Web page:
©1994-2020 Mintz, Levin, Cohn, Ferris, Glovsky and Popeo, P.C. All Rights Reserved.National Law Review, Volume X, Number 57



About this Author

Daniel B. Weinger Patent Litigation Attorney Mintz Law Firm

Daniel's practice in intellectual property focuses on patent litigation, both at the International Trade Commission and the Federal District Courts. Daniel has participated in all phases of patent litigation, including active engagement in multiple evidentiary hearings at the International Trade Commission. He has done work in a variety of technology areas, including computer software, software architecture, GPS, network devices, semiconductors, converged devices, and LED lighting.

Prior to joining Mintz Levin, Daniel worked as a database...

Vincent M. Ferraro, Mintz Levin, Patent Litigation Licensing & Technology Transactions Strategic IP Monetization & Licensing IPRs & Other Post-Grant Proceedings Federal District Court

Vincent’s practice focuses on patent disputes in Federal District Courts and before the U.S. Patent Trial and Appeal Board. With over 10 years of experience, Vincent has handled patent disputes involving telecommunications, cellphone and smartphone technology, digital photography, image processing, electronic circuitry, electrical components, computer software and hardware, LCD technology, data mining, financing, mechanical devices, medical devices and implants, consumer products, GPS technology, e-commerce, and Internet security. In patent litigation cases, he guides clients through all phases of the case, including pre-suit due diligence, claim construction, discovery, depositions, hearings, and trial.

Vincent also has significant experience representing clients in post-grant proceedings before the Patent Trial and Appeal Board of the U.S. Patent and Trademark Office, including inter partes review (IPR) and covered business method (CBM) patent review proceedings. He has represented both petitioners and patent owners in these proceedings.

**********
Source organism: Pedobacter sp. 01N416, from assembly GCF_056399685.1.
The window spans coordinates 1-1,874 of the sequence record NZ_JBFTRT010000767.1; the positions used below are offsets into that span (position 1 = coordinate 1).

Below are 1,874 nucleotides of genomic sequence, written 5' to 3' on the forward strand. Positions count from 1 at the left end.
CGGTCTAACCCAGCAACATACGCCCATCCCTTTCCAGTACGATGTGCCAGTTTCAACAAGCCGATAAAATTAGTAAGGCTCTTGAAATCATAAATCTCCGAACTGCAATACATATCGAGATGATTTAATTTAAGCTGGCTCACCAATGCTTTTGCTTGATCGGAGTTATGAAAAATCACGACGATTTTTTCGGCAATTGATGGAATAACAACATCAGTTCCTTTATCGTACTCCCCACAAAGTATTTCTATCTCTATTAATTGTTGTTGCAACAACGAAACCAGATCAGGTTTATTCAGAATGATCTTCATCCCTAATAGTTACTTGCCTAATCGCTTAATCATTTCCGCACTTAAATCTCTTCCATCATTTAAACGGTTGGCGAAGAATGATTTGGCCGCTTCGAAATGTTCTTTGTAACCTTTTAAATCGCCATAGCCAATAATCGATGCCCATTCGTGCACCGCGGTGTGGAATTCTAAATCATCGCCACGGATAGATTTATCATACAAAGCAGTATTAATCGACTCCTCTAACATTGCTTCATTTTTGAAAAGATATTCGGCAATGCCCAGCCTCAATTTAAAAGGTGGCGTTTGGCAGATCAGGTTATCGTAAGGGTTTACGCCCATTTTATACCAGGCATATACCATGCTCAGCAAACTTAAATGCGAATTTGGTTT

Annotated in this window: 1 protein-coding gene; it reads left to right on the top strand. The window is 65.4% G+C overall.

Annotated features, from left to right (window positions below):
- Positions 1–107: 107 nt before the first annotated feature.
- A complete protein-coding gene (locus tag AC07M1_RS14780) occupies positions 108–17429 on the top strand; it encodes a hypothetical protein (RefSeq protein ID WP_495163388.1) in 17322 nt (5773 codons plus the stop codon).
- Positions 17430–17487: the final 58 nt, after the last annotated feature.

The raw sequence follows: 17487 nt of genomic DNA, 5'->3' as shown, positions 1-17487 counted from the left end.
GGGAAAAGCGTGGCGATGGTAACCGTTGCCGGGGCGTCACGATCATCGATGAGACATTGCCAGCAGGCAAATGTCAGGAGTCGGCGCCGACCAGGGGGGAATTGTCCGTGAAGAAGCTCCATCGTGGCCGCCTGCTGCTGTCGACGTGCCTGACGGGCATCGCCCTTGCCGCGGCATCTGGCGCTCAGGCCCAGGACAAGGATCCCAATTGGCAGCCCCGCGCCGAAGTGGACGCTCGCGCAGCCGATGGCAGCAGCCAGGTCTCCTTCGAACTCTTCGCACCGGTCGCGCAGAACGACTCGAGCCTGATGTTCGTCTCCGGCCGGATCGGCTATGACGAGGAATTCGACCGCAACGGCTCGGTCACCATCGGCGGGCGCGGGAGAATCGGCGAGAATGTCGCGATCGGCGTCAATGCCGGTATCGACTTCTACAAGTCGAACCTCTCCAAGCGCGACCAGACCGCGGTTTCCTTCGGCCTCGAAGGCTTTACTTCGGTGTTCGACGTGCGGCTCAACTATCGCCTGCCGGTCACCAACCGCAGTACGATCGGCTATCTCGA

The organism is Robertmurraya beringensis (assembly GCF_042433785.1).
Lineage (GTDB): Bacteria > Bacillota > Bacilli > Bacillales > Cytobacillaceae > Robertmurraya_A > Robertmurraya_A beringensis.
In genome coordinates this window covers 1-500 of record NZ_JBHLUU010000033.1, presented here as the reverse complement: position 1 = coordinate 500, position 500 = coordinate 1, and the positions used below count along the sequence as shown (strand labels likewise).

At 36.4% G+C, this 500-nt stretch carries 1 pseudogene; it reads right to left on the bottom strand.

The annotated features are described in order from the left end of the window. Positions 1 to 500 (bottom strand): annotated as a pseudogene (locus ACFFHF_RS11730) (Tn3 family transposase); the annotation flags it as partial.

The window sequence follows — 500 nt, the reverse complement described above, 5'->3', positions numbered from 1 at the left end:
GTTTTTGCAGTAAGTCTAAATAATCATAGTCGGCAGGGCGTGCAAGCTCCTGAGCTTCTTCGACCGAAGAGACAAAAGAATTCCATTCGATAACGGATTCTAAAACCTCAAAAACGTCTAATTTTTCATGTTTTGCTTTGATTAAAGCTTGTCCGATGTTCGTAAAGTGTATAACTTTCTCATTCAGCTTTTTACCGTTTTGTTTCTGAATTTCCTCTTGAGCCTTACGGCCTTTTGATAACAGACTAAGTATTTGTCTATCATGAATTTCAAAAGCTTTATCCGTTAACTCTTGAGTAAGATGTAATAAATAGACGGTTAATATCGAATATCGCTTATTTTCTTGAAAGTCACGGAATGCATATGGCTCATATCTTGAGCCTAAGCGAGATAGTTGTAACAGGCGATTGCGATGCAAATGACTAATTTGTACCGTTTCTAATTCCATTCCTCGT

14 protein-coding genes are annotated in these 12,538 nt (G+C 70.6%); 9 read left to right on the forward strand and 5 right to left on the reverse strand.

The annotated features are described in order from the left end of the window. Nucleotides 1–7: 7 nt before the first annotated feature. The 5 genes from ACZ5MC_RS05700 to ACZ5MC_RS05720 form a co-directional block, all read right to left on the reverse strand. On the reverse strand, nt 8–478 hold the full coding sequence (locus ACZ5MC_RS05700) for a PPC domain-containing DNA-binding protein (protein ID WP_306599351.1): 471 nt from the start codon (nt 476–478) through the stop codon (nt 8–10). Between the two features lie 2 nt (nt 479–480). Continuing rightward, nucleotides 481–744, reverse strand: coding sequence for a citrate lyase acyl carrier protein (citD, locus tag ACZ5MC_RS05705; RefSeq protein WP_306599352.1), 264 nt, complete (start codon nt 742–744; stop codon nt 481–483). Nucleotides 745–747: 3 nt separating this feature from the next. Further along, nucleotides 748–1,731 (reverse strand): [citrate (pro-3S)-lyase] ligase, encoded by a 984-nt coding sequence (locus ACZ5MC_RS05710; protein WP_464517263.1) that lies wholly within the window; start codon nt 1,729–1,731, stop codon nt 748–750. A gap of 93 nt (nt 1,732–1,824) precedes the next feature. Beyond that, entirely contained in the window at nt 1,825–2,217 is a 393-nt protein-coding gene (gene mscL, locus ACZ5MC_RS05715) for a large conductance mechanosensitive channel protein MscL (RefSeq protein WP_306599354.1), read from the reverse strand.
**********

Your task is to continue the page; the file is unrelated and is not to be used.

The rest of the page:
Vincent also regularly counsels clients on their IP portfolio strategies and assists them in developing design strategies for their products. He works closely with inventors, analyzes new inventions, drafts U.S. patent applications, and prosecutes patents before the U.S. Patent and Trademark Office in various high-technology fields and on consumer products. He also renders patent freedom-to-operate and validity opinions.

Harold Laidlaw, Mintz Levin Law Firm, Patent Litigation Attorney

Harold’s practice focuses on intellectual property and patent litigation. He has experience in a broad range of technology areas.

Prior to joining the firm, Harold worked as an associate in the IP Litigation Group at a global law firm in New York. He focused primarily on patent litigation with an emphasis on technical subject matter in computing and software.

During law school, Harold served as notes editor to the Annual Survey of American Law and as a legal volunteer at a nonprofit...